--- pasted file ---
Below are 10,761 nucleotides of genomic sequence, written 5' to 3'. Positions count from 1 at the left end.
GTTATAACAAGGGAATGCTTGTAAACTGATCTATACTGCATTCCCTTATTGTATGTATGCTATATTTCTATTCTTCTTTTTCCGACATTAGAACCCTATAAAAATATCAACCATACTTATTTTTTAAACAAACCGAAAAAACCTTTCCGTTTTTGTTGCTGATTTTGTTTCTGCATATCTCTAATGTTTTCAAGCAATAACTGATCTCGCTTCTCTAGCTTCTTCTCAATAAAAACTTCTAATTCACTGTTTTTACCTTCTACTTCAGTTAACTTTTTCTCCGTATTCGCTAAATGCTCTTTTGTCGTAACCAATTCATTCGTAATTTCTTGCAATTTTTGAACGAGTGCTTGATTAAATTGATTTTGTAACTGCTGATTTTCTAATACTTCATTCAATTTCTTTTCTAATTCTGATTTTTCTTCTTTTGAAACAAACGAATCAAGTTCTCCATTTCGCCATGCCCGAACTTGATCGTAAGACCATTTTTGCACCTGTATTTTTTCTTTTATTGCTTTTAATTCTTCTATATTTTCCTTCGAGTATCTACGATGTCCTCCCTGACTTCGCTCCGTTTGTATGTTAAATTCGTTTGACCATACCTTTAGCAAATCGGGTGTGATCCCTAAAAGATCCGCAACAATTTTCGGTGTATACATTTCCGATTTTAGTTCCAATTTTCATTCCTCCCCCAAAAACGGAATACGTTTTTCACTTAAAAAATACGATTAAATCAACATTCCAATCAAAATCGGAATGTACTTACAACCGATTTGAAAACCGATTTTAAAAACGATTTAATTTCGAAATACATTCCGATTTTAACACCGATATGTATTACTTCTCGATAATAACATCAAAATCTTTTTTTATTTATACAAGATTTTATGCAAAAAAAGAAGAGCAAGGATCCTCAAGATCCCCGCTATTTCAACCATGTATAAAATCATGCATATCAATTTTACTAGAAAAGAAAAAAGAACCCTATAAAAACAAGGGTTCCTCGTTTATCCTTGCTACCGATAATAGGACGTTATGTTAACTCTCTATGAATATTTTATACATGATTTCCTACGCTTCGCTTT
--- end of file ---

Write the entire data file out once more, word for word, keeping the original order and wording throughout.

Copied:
Below are 10,761 nucleotides of genomic sequence, written 5' to 3'. Positions count from 1 at the left end.
GTTATAACAAGGGAATGCTTGTAAACTGATCTATACTGCATTCCCTTATTGTATGTATGCTATATTTCTATTCTTCTTTTTCCGACATTAGAACCCTATAAAAATATCAACCATACTTATTTTTTAAACAAACCGAAAAAACCTTTCCGTTTTTGTTGCTGATTTTGTTTCTGCATATCTCTAATGTTTTCAAGCAATAACTGATCTCGCTTCTCTAGCTTCTTCTCAATAAAAACTTCTAATTCACTGTTTTTACCTTCTACTTCAGTTAACTTTTTCTCCGTATTCGCTAAATGCTCTTTTGTCGTAACCAATTCATTCGTAATTTCTTGCAATTTTTGAACGAGTGCTTGATTAAATTGATTTTGTAACTGCTGATTTTCTAATACTTCATTCAATTTCTTTTCTAATTCTGATTTTTCTTCTTTTGAAACAAACGAATCAAGTTCTCCATTTCGCCATGCCCGAACTTGATCGTAAGACCATTTTTGCACCTGTATTTTTTCTTTTATTGCTTTTAATTCTTCTATATTTTCCTTCGAGTATCTACGATGTCCTCCCTGACTTCGCTCCGTTTGTATGTTAAATTCGTTTGACCATACCTTTAGCAAATCGGGTGTGATCCCTAAAAGATCCGCAACAATTTTCGGTGTATACATTTCCGATTTTAGTTCCAATTTTCATTCCTCCCCCAAAAACGGAATACGTTTTTCACTTAAAAAATACGATTAAATCAACATTCCAATCAAAATCGGAATGTACTTACAACCGATTTGAAAACCGATTTTAAAAACGATTTAATTTCGAAATACATTCCGATTTTAACACCGATATGTATTACTTCTCGATAATAACATCAAAATCTTTTTTTATTTATACAAGATTTTATGCAAAAAAAGAAGAGCAAGGATCCTCAAGATCCCCGCTATTTCAACCATGTATAAAATCATGCATATCAATTTTACTAGAAAAGAAAAAAGAACCCTATAAAAACAAGGGTTCCTCGTTTATCCTTGCTACCGATAATAGGACGTTATGTTAACTCTCTATGAATATTTTATACATGATTTCCTACGCTTCGCTTT